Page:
4. Pete, whether you like it or not, the only reason the Queen retains those powers is for the sake of Tradition. If she or Charlie or Willy were to ever to exercise those powers then you will very quickly have the United Republic of Great Britain and Northern Ireland. In theory the Queen has those powers. In practice she doesn’t.

  5. In my opinion the opposite reflects reality

    I am not sure that you would get too many to sign up to that view point.
    The monarch has a number of duties and obligations and his or her powers are limited, not only by written law, but by convention and practice, such is the nature of a largely uncodified constitution.
    So for example there is nothing that prohibits the monarch from appointing a member of the House of Lords to be PM, but convention says no (eg when Lord Halifax could have been appointed instead of Churchill, or when Baldwin was chosen instead of Lord Curzon).
    In much the same way is also a well-established convention that the Monarch follows the advice of his or her ministers, thus differentiating an absolute monarch from a constitutional monarch.
    Clearly were the monarch not to follow that convention, he or she would be putting the position of the monarchy in a very difficult position, so I think it is not unreasonable to describe such a position as a constitutional crisis. You would have a monarch directly defying established convention, while asserting Royal Prerogative.
    If you don’t describe that as a constitutional crisis, I am not quite sure what one would look like.

    BTW I loved the line on the website where this all came from that because CDS and the Gov Bank of England both had audiences with the Queen on the same day – when GB was out of the country – that this is some sort of a coup in waiting. I see also the Master of The Queen’s Music was there. Guess he is going to write the theme tune for it…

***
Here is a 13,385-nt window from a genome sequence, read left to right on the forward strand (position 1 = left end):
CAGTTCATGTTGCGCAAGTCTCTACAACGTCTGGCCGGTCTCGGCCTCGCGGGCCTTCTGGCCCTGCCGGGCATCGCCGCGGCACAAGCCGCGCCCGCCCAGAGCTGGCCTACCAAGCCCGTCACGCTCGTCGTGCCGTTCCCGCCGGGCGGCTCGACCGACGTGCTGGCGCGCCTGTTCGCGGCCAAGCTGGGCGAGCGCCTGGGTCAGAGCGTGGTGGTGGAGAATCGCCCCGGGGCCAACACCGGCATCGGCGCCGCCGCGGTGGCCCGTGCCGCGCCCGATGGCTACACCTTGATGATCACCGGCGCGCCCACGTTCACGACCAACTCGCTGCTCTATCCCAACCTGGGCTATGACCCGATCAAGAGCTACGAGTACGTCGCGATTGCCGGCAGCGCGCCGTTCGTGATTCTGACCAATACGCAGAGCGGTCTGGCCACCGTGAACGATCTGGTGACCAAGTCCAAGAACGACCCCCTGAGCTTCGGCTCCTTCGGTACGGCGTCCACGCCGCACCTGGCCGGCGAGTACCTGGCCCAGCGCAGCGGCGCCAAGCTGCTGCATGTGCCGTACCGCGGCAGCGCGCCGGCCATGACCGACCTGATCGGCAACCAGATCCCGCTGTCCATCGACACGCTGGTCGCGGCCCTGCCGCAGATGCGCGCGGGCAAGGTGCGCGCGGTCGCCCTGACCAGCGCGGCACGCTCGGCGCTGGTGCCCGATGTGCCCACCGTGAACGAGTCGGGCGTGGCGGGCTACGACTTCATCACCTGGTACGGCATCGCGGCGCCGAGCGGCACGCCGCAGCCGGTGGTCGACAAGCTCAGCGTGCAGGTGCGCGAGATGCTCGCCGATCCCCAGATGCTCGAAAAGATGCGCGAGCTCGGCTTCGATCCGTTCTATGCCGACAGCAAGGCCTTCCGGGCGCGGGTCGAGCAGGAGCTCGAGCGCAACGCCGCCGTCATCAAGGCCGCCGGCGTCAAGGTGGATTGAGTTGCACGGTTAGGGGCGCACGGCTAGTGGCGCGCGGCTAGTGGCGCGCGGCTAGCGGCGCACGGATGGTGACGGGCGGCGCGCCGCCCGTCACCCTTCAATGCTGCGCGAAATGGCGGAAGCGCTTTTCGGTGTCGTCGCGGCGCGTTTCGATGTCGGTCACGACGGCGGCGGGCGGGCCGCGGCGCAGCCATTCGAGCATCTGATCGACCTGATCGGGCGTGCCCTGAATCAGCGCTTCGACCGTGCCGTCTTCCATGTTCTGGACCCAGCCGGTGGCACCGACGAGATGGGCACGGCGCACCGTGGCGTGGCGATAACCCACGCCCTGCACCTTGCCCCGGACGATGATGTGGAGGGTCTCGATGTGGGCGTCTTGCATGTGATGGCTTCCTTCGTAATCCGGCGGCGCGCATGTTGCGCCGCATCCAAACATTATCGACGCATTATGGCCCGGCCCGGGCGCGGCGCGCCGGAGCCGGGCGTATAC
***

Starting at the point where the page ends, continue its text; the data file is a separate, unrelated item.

6. If she wants an election the government should agree on the condition she stands too.

  7. Brown is a bully and incapable of changing his mind. Moreover, he is well aware of the reality of Adam Smith’s statement that there is a great deal of ruin in a nation. Gordon is an evil accountant, well aware how to keep pushing a scam along. The trouble is almost that Gordon is trying to make himself indispensible- pushing debt so far as to make himself a global economy linchpin. If the Queen, with the support of a number of interested parties, were to intervene to stop him, not only would there be a wonderfully cast-iron case that this was in the national interest, there would be a sigh of relief from everyone including his own party. Gordon is a dangerous man. Failure to notice that has been and will prove to be very costly- the longer that realisation takes the more so.

    Key point btw is that Gordon was never elected- not even by his own party. His whole mentality in office reflects it. He is the opposite of our restrained Monarchs- he is an unrestrained despot in disguise.

  8. Gordon Brown was elected to parliament, re elected when chancellor and re elected when it was known that Blair was going to stand down and pass the mantle. The queen was never elected to anything and it is ludicrous to suggest that some inbreed who was lucky to be born where she was should dissolve an elected parliament and this would be good for democracy!